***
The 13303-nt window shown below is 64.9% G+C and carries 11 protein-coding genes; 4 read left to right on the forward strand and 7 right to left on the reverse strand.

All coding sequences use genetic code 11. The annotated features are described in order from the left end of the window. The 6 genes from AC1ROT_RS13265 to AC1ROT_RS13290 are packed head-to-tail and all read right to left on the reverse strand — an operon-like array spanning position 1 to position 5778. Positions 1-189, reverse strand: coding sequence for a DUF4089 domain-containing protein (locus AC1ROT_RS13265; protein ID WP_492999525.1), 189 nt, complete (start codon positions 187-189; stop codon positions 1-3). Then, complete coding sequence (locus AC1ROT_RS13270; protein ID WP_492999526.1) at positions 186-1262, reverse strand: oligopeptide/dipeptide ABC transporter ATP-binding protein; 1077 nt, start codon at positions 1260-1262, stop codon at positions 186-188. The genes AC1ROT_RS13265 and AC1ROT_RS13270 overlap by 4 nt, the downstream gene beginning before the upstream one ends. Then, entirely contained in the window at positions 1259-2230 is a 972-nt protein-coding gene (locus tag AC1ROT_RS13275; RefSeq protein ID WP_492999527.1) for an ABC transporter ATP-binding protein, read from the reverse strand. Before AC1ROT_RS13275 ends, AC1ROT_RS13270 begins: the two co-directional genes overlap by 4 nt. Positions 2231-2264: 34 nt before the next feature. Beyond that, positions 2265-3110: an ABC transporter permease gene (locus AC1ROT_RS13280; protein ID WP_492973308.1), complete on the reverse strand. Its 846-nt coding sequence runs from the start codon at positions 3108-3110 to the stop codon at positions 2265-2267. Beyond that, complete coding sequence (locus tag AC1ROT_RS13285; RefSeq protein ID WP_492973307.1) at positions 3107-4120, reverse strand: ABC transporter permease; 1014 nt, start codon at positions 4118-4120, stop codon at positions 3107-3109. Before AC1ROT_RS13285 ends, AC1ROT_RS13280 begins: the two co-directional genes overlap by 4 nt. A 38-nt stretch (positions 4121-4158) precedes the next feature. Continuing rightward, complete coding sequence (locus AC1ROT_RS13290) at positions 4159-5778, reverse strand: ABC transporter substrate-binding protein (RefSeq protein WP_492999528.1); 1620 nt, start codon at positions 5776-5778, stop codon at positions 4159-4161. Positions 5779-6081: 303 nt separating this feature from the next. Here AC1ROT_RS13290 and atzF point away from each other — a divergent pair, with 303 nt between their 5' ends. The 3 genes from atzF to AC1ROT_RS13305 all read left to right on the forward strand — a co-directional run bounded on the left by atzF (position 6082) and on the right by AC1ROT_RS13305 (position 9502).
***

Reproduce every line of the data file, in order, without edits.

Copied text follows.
The 13303-nt window shown below is 64.9% G+C and carries 11 protein-coding genes; 4 read left to right on the forward strand and 7 right to left on the reverse strand.

All coding sequences use genetic code 11. The annotated features are described in order from the left end of the window. The 6 genes from AC1ROT_RS13265 to AC1ROT_RS13290 are packed head-to-tail and all read right to left on the reverse strand — an operon-like array spanning position 1 to position 5778. Positions 1-189, reverse strand: coding sequence for a DUF4089 domain-containing protein (locus AC1ROT_RS13265; protein ID WP_492999525.1), 189 nt, complete (start codon positions 187-189; stop codon positions 1-3). Then, complete coding sequence (locus AC1ROT_RS13270; protein ID WP_492999526.1) at positions 186-1262, reverse strand: oligopeptide/dipeptide ABC transporter ATP-binding protein; 1077 nt, start codon at positions 1260-1262, stop codon at positions 186-188. The genes AC1ROT_RS13265 and AC1ROT_RS13270 overlap by 4 nt, the downstream gene beginning before the upstream one ends. Then, entirely contained in the window at positions 1259-2230 is a 972-nt protein-coding gene (locus tag AC1ROT_RS13275; RefSeq protein ID WP_492999527.1) for an ABC transporter ATP-binding protein, read from the reverse strand. Before AC1ROT_RS13275 ends, AC1ROT_RS13270 begins: the two co-directional genes overlap by 4 nt. Positions 2231-2264: 34 nt before the next feature. Beyond that, positions 2265-3110: an ABC transporter permease gene (locus AC1ROT_RS13280; protein ID WP_492973308.1), complete on the reverse strand. Its 846-nt coding sequence runs from the start codon at positions 3108-3110 to the stop codon at positions 2265-2267. Beyond that, complete coding sequence (locus tag AC1ROT_RS13285; RefSeq protein ID WP_492973307.1) at positions 3107-4120, reverse strand: ABC transporter permease; 1014 nt, start codon at positions 4118-4120, stop codon at positions 3107-3109. Before AC1ROT_RS13285 ends, AC1ROT_RS13280 begins: the two co-directional genes overlap by 4 nt. A 38-nt stretch (positions 4121-4158) precedes the next feature. Continuing rightward, complete coding sequence (locus AC1ROT_RS13290) at positions 4159-5778, reverse strand: ABC transporter substrate-binding protein (RefSeq protein WP_492999528.1); 1620 nt, start codon at positions 5776-5778, stop codon at positions 4159-4161. Positions 5779-6081: 303 nt separating this feature from the next. Here AC1ROT_RS13290 and atzF point away from each other — a divergent pair, with 303 nt between their 5' ends. The 3 genes from atzF to AC1ROT_RS13305 all read left to right on the forward strand — a co-directional run bounded on the left by atzF (position 6082) and on the right by AC1ROT_RS13305 (position 9502).